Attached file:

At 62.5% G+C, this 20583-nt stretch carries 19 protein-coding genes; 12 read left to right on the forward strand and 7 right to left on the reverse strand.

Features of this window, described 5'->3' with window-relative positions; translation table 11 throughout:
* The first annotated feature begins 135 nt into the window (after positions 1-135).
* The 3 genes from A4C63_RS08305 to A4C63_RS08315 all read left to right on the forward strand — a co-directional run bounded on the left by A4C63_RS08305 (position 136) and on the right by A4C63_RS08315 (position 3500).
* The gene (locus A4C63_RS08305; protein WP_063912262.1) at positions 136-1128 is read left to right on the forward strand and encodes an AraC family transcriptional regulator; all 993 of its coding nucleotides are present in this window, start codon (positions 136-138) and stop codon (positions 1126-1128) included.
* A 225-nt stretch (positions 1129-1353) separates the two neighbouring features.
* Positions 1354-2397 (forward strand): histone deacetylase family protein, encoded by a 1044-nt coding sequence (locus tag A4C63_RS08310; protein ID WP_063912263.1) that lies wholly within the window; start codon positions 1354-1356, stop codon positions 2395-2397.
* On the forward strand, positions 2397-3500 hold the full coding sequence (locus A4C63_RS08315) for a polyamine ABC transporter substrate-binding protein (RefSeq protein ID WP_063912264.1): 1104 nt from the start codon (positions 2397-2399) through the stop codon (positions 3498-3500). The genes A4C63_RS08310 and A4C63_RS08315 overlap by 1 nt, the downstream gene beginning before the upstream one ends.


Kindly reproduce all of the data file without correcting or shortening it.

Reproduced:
At 62.5% G+C, this 20583-nt stretch carries 19 protein-coding genes; 12 read left to right on the forward strand and 7 right to left on the reverse strand.

Features of this window, described 5'->3' with window-relative positions; translation table 11 throughout:
* The first annotated feature begins 135 nt into the window (after positions 1-135).
* The 3 genes from A4C63_RS08305 to A4C63_RS08315 all read left to right on the forward strand — a co-directional run bounded on the left by A4C63_RS08305 (position 136) and on the right by A4C63_RS08315 (position 3500).
* The gene (locus A4C63_RS08305; protein WP_063912262.1) at positions 136-1128 is read left to right on the forward strand and encodes an AraC family transcriptional regulator; all 993 of its coding nucleotides are present in this window, start codon (positions 136-138) and stop codon (positions 1126-1128) included.
* A 225-nt stretch (positions 1129-1353) separates the two neighbouring features.
* Positions 1354-2397 (forward strand): histone deacetylase family protein, encoded by a 1044-nt coding sequence (locus tag A4C63_RS08310; protein ID WP_063912263.1) that lies wholly within the window; start codon positions 1354-1356, stop codon positions 2395-2397.
* On the forward strand, positions 2397-3500 hold the full coding sequence (locus A4C63_RS08315) for a polyamine ABC transporter substrate-binding protein (RefSeq protein ID WP_063912264.1): 1104 nt from the start codon (positions 2397-2399) through the stop codon (positions 3498-3500). The genes A4C63_RS08310 and A4C63_RS08315 overlap by 1 nt, the downstream gene beginning before the upstream one ends.